Dropbox-like real-time file synchronization with Unison
Dropbox is a cloud service that allows for real-time synchronization of files between multiple devices. While it offers a lot of advantages, some people prefer to have control over their data, specifically when privacy concerns arise. Self-hosted alternatives offer advantages such as
- Full control over your data. For example, it can be stored on servers outside of the USA.
- Upload/download speed might improve significantly.
- Depending on your setup, there won’t be charges for additional storage.
Here, I present a method which uses state-of-the-art Linux software only, to accomplish real-time
file synchronization using a central server. With “real-time” I mean the immediate synchronization
after files have changed on either side. For this task, we are going to use
Unison, SSH and
systemd. In the following tutorial we’re going
to distinguish between commands on the client and server by the respective
user@... bash prompts.
Key-based, password-less server access
In order to synchronize files in the background, it is necessary to setup automated access to the central server. Generate a SSH key using
Keep an empty passphrase when asked. For security reasons, it is highly advised to create
a dedicated user on your server. For the remainder of this tutorial, let’s call it
Now copy the generated public key to the server:
We have to install unison on both the client and the server. As we make use of Unison’s latest
fsmonitor feature which detects changed files, we have to download and compile Unison ourselves.
But first let’s install ocaml and inotify for Python as Unison dependencies:
At the time of writing, 2.48 was the latest stable version of Unison. Let’s get it from SVN and compile/install.
Creating a Unison profile
Create a file
~/.unison/share.prf with the following content:
This profile tells unison to share the directories specified with
root using the generated SSH
key. It also tells Unison to not ask any questions and operate in a fully automated way. The
= watch instructs to repeat synchronization as soon as something on either the client or the server
has changed. The
ignore directive tells Unison to ignore certain files such as the lock file for
my password manager which is KeepassX. These options are optimal for
myself, however you might want to adapt it to your needs. Please refer to the Unison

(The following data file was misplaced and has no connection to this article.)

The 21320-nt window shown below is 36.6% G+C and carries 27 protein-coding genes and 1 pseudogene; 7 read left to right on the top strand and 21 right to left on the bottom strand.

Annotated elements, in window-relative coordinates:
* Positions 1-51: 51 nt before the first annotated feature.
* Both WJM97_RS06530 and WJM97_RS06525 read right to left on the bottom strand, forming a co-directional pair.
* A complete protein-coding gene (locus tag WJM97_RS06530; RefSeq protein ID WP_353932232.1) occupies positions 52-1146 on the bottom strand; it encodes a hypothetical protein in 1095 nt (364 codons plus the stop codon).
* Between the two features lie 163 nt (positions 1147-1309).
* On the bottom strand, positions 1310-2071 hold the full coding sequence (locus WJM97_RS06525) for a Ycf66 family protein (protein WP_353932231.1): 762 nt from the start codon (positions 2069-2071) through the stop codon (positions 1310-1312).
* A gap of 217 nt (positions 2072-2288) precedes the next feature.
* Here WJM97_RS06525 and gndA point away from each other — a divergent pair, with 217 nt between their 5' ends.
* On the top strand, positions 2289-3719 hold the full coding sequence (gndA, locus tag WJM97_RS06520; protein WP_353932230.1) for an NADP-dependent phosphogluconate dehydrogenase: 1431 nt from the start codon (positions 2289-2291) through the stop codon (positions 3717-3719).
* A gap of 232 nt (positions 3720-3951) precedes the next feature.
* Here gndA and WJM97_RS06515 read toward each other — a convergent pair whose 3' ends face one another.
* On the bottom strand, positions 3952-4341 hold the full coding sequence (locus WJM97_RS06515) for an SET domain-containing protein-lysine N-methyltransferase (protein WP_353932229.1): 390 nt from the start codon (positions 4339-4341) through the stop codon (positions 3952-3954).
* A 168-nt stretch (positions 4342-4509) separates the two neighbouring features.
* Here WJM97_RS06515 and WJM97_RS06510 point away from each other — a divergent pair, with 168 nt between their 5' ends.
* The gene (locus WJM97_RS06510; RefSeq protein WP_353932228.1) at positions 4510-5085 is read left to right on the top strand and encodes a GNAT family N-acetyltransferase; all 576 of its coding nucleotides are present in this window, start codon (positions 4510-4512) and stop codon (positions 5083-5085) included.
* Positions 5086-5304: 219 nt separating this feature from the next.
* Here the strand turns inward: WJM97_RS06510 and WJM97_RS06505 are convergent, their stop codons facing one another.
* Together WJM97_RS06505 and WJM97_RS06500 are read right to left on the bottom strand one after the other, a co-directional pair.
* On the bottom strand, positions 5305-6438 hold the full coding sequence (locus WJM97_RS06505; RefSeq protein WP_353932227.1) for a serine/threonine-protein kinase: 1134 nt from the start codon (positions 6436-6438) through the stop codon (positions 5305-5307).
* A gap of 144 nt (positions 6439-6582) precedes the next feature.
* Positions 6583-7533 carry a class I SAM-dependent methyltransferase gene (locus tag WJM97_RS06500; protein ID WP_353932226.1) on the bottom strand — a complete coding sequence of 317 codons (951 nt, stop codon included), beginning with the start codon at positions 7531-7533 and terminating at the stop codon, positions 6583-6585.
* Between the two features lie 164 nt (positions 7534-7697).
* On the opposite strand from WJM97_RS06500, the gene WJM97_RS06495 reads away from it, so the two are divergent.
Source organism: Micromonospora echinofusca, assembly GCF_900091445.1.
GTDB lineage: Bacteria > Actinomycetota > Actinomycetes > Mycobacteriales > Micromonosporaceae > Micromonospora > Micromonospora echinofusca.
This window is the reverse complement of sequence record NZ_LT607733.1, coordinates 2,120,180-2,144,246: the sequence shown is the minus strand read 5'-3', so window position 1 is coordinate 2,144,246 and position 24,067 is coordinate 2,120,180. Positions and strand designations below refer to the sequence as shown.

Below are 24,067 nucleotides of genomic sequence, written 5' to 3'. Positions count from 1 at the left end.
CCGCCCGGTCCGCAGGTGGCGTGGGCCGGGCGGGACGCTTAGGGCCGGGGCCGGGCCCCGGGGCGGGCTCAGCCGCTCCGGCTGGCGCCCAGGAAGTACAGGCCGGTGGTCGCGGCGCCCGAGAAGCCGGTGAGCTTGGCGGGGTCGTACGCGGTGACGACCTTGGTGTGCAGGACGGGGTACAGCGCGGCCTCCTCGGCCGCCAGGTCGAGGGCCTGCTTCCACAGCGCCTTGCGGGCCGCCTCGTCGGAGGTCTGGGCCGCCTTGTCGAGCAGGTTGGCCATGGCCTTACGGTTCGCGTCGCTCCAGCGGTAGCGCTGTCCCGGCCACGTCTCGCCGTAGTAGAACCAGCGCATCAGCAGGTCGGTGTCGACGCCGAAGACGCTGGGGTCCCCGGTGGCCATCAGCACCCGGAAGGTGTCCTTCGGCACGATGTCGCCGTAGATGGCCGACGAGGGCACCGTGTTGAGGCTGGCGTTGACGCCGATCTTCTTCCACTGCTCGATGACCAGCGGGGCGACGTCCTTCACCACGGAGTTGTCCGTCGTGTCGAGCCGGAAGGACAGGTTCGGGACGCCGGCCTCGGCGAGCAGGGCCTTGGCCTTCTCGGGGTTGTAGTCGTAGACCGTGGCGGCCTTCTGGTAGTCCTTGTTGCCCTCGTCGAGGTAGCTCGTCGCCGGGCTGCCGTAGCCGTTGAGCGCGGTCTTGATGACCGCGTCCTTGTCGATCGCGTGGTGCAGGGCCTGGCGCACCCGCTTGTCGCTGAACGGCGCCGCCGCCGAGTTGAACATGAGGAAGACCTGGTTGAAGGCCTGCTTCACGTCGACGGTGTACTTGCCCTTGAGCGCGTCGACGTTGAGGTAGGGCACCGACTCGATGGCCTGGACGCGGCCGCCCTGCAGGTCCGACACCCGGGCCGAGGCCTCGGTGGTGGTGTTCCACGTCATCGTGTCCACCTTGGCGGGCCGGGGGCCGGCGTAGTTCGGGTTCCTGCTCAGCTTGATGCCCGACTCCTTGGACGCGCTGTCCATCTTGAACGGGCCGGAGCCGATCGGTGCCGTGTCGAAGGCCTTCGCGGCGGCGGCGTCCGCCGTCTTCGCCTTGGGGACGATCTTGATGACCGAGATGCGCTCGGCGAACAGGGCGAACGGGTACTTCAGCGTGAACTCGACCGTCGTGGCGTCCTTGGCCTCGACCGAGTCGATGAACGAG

Don’t forget to create the directories on the client and server:
Be sure to replace
<USER> with your client user name in the above commands.
Now verify that the synchronizations is working by running
and creating/modifying/deleting files in the client and server folders. Stop Unison again, as we will create a service for running it.
Creating a systemd user service
Now that the synchronization is working, we create a systemd service on the client which takes care of automatically (re-starting) unison. Create a file
This tells systemd to start the command specified with
ExecStart using the previously defined
Environment variables. In case of failure (i.e. because of a missing network connection), it
automatically restarts after 10 seconds. Here,
%i acts as a placeholder for the Unison profile. Be
aware that the
Environment variable contains the
PATH to the
executables, as well as for all other needed programs such as SSH.
Verify that it’s working:
The second command should show something like
active (running) in its output. Let’s enable the
service at system startup:
This setup automatically synchronizes a directory between clients and a central server. There are a few drawbacks (and possible solutions) to consider:
- A server is needed. If you don’t have access to a server with Unison, this setup won’t be possible.
- No mobile access. Easy read access might be possible though using a public directory served by a web-server (with authentication of course).
- No notification in case of failures. It is possible that Unison fails because of a non-resolvable conflict. Here, one could regularly parse the log file, detect such events and notify the user.
So far, this setup works pretty reliably for me :)